I’m currently listening to Jacqueline Novogratz’s Manifesto for a Moral Revolution at the suggestion of one of the teachers at our kids’ school. It has challenged me to think harder about seemingly-intractable issues like global poverty, and I hope to say a lot more about it once I’m finished. The situation she describes in the wake of the 2007-2009 Great Recession brought to mind some of the things I was thinking about in its wake and, especially, the gap between intentions and outcomes in public policy.

In brief, sometimes your worst enemies can be the people who think they’re helping you.

I’m reminded specifically of the housing crisis and the public policy initiatives the led up to it. In 2010, I reviewed Thomas Sowell’s The Housing Boom and Bust, which is still one of the best guides to how the housing market went careening into the abyss in the first decade of the twenty-first century. As he wrote on page 31: “Like many disasters, this one began with good intentions, or at least intentions that sounded good politically.” After all, what kind of moral monster could object to something so crucial as housing being affordable?

Specifically, the presumably-noble goal of increasing home ownership helped inflate the housing bubble. The Government-Sponsored Enterprises Fannie Mae and Freddie Mac were encouraged to create a market for risky mortgages in order to encourage more lending to previously “underserved populations.” Lenders (and borrowers) were creative, as exotic financial products and things like so-called “NINJA” loans—”No Income, No Job or Assets”—made it possible for people to buy their own homes.

As we all know, it came crashing down, and people were very quick to point fingers at the usual suspects (greed, bankers, greedy bankers). However, bankers have always been “greedy,” and I doubt they were less greedy in the 2000s than they had been a decade earlier or even a decade later. They were responding to the incentives created by public policy that was intended to create what President George W. Bush had called an “ownership society.”

Sowell described the incentives that led to the carnage on page 81. Politicians “learn that there is much more political mileage to be gained by promoting more home ownership and no political price to be paid for the foreclosures that eventually follow.”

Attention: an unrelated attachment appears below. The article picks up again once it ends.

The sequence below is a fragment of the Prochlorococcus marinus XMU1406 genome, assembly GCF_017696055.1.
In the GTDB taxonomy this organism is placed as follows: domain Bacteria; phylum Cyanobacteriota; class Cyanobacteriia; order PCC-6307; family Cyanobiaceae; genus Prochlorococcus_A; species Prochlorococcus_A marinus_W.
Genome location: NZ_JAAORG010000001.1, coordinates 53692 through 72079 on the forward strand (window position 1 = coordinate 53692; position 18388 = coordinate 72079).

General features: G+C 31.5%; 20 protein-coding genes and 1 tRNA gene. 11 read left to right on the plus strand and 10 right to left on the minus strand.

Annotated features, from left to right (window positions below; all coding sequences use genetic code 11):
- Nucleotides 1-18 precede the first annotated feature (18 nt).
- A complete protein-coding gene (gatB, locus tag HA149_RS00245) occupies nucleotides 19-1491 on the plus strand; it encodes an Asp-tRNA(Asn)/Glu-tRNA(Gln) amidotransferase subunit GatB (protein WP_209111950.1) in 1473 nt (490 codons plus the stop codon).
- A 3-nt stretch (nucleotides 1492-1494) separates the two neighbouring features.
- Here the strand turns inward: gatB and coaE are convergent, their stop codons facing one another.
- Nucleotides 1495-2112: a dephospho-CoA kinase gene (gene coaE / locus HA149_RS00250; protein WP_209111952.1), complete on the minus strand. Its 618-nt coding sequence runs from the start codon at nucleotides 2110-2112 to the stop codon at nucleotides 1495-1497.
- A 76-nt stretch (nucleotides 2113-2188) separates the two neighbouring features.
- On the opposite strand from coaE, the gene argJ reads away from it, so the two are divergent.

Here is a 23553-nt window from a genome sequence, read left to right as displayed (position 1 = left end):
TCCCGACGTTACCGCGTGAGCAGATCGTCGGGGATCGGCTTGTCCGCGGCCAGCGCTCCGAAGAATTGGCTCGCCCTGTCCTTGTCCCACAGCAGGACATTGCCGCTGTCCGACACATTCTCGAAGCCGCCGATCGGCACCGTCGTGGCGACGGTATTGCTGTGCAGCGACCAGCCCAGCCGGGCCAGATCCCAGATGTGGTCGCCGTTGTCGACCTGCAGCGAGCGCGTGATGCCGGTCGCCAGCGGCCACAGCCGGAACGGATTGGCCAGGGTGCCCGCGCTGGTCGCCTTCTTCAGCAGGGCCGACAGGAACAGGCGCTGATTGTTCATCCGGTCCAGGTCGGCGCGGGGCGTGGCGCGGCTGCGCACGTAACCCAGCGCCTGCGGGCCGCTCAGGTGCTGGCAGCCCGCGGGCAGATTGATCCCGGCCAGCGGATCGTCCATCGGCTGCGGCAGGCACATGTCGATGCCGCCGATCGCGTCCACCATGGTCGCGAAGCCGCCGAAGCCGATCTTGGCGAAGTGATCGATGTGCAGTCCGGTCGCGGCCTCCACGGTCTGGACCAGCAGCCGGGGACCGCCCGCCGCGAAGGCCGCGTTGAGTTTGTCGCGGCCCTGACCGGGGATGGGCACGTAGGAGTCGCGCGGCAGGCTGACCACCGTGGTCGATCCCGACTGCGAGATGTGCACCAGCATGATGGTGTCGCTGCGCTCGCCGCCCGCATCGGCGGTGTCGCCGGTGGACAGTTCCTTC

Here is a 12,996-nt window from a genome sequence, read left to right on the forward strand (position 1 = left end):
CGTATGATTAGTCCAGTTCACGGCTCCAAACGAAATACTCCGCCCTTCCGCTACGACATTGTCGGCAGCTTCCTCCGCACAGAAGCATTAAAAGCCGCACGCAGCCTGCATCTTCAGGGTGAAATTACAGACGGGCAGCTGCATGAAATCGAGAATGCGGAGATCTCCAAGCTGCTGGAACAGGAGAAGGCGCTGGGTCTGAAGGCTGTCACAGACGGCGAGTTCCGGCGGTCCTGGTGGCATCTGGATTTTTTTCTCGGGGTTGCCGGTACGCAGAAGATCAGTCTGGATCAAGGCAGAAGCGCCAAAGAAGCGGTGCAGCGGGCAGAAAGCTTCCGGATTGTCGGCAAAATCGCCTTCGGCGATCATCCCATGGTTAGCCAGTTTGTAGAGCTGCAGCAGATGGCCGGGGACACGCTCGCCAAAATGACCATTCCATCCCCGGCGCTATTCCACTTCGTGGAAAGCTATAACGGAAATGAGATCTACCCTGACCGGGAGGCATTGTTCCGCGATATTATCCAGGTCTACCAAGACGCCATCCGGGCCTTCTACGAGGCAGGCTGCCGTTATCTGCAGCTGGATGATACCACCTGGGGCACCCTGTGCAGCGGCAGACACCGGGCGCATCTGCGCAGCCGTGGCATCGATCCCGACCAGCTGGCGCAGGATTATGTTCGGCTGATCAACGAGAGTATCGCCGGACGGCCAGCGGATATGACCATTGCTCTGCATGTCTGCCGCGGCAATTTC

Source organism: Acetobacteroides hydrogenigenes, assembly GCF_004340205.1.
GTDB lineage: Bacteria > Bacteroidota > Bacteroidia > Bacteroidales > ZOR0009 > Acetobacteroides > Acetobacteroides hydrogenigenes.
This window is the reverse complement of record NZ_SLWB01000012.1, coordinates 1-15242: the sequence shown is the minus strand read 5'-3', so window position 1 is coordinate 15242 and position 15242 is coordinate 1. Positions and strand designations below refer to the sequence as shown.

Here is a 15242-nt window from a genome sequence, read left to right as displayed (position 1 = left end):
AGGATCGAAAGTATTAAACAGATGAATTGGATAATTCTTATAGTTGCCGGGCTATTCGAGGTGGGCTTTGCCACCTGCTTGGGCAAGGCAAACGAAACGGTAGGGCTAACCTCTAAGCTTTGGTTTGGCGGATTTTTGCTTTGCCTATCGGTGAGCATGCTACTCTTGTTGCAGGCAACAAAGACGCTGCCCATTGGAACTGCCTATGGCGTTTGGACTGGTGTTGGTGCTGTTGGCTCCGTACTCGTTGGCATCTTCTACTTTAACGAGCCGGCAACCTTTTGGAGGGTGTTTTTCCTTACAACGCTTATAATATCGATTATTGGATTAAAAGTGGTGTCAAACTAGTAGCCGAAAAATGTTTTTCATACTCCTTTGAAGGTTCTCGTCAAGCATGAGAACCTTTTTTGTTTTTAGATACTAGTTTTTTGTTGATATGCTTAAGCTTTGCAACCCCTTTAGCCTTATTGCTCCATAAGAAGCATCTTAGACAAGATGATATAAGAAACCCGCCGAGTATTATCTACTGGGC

He points to the example of Massachusetts Congressman Barney Frank, of Dodd-Frank fame, and quotes him memorably on page 48: “I want to roll the dice a little bit more in this situation towards subsidized housing.”

The phrase “roll the dice” is memorable, instructive, and damning in this context. Frank and others were certainly rolling the dice, but they were rolling the dice in a game they did not understand and in which, crucially, they were taking huge risks on behalf of taxpayers with very little personal skin in the game. Compared to the people whose lives were ruined during the millions of foreclosures in the ensuing Foreclosure Crisis, the well-meaning politicians who did so much damage seem to have escaped relatively unscathed.

And this brings us to something I try hard to help my students understand every semester: merely intending to help people is not the same thing as actually helping them, and far too often—perhaps even more often than not—we end up doing real damage to the most vulnerable all in the name of “helping” them.

In his 1987 book A Conflict of Visions: Ideological Origins of Political Struggles (republished in 2007), Sowell writes of the centrality of sincerity to what he calls the Unconstrained Vision (in which human nature is malleable and perfectible) and the centrality of fidelity to what he calls the Constrained Vision (in which is it neither). Sincerity probably gets too much credit in public discussion. The housing crisis, among many other examples, shows why.